In Bad Taste | Short Story

Dear diner,

It has come to our attention that our small, family-run restaurant was the subject of a review by the renowned food critic and raconteur Jean Bernard last week. Recently opened, we were delighted to have attracted the attention of such a culinary connoisseur. Nonetheless, it should be noted that no soliciting of such a review was made by our humble restaurant and no pretences of grandeur were made on behalf of our food. It was with some surprise then that Monsieur Bernard’s scathing review was read and it is with no small degree of sadness that I must tell you that we are closing our doors as a result of his article. Responsible for the breaking of many a head chef, Bernard is notorious for destroying the reputations of a far higher class of restaurant than ours. As a result the chefs, the cleaning staff, and the serving staff will be looking for work elsewhere.

Nevertheless, do not mourn us. We offer this counter-review as a sweet, a dessert, a cordial if you will. What is a meal, after all, without a satisfying finale? Continue reading “In Bad Taste | Short Story”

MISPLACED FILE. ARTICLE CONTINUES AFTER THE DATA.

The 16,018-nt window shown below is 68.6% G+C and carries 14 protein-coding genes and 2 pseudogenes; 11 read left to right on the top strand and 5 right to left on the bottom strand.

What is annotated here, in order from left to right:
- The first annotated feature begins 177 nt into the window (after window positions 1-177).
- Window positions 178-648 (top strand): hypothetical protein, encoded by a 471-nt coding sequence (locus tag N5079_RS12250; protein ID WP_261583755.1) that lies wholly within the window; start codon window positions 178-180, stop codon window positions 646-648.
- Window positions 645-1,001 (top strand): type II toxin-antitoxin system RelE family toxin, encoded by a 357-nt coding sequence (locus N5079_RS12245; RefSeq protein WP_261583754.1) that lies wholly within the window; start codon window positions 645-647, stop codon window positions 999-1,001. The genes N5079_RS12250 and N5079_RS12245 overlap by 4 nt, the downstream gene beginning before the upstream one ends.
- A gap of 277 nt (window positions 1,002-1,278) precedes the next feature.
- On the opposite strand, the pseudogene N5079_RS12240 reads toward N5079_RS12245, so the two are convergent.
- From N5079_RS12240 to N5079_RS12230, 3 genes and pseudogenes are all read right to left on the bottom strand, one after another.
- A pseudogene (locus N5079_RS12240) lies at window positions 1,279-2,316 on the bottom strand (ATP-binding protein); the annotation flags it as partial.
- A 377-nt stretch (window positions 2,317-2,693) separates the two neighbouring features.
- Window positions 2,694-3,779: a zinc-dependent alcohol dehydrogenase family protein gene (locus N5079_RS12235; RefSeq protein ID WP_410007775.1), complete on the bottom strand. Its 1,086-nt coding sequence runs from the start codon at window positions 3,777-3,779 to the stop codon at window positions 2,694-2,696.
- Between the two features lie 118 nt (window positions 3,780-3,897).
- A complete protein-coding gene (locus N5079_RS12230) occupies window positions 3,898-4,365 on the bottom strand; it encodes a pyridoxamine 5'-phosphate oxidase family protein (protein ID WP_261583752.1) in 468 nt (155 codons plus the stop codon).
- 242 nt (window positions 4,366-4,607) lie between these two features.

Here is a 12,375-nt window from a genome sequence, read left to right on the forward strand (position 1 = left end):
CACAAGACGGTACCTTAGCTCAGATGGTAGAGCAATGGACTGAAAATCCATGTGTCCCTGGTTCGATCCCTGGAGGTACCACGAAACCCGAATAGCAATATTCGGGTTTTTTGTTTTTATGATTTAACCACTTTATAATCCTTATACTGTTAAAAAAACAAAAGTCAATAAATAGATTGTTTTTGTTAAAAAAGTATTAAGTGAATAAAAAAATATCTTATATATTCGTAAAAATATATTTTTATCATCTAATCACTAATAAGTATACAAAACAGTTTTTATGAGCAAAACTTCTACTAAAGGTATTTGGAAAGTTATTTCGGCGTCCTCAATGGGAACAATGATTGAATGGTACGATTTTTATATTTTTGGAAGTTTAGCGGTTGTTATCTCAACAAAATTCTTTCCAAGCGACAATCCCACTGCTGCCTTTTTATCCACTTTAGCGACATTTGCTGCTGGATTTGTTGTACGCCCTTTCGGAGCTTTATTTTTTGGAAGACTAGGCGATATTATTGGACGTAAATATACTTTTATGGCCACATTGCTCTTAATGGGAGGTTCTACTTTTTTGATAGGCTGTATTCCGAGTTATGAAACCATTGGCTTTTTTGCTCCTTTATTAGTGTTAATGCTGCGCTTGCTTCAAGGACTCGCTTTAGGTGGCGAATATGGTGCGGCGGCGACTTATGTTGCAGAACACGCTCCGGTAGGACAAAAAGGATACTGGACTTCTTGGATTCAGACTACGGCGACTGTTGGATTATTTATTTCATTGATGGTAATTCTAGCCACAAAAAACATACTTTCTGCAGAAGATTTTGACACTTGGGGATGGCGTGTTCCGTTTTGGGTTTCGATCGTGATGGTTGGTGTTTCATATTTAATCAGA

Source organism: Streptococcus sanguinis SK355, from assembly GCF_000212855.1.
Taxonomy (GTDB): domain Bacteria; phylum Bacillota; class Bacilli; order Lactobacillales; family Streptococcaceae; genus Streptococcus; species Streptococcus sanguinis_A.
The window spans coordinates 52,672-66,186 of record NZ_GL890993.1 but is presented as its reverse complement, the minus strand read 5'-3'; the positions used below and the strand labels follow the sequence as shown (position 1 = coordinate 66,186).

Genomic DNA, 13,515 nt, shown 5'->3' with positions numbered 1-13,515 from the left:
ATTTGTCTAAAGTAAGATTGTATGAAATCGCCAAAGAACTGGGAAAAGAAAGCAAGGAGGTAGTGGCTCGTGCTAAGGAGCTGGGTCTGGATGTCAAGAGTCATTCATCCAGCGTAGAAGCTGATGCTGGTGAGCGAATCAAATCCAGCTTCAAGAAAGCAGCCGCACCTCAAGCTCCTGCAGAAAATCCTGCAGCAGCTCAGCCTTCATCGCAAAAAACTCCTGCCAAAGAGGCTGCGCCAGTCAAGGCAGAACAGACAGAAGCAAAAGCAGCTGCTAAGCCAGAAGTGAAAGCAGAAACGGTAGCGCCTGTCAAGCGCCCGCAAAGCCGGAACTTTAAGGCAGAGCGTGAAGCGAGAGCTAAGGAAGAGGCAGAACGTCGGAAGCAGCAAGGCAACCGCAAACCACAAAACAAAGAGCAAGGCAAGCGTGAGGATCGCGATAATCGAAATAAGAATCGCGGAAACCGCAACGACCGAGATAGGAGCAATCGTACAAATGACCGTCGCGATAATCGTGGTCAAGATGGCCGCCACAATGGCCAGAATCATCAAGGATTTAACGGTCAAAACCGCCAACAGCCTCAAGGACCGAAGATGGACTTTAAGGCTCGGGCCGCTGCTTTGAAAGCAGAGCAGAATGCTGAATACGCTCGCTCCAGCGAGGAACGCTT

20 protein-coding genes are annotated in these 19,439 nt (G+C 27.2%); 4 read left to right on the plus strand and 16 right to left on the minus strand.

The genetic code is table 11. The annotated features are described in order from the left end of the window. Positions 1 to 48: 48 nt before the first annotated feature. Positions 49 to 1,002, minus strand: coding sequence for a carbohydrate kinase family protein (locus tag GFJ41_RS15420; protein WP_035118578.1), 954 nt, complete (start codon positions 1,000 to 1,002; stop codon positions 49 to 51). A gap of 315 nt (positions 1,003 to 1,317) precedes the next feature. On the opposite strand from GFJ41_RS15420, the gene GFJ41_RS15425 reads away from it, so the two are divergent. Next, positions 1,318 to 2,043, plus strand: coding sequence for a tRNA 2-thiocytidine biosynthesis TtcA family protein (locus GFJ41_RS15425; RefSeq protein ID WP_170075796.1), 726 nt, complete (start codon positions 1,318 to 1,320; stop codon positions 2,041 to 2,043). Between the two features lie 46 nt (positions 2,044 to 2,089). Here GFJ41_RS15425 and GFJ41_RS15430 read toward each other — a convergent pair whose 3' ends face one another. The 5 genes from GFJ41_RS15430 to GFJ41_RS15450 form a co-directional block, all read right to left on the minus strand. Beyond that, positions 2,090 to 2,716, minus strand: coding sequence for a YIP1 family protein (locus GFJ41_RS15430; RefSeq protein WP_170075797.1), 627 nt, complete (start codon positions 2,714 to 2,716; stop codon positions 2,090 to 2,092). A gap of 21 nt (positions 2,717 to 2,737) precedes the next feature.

Customer Disservice | Short Story

‘Good evening. Thank you for coming in so late. Please sit.’

Six chairs were dragged over the plush carpet and six people took their places around the oval table. Among them was a young woman, her eyes puffy and her hair scraped back into a ponytail. She looked around her as though expecting to be asked to leave.

‘Due to the serious nature of what we’ll be discussing tonight, I’ve asked Paul to minute this meeting. Please introduce yourselves before we begin.’ Continue reading “Customer Disservice | Short Story”

A Grim Business | Short Story

Terry had begun to get suspicious around ten-o-clock on his forty-first birthday. There had been no cards, not one, nor a single present. Things had not improved when the pawnbroker had taken his customary walk through town during lunch. The bakery was closed due to sewage works on the pavement outside, and Terry had missed Sean’s corner shop by minutes – the old man mustn’t have seen him as he was locking the door for his half day. Terry’s luck was no better in the supermarket. He could have sworn he saw Emma Wilkins ditch her basket and stride out past the tills upon seeing him. A fine way to greet one of the town’s most generous philanthropists. Continue reading “A Grim Business | Short Story”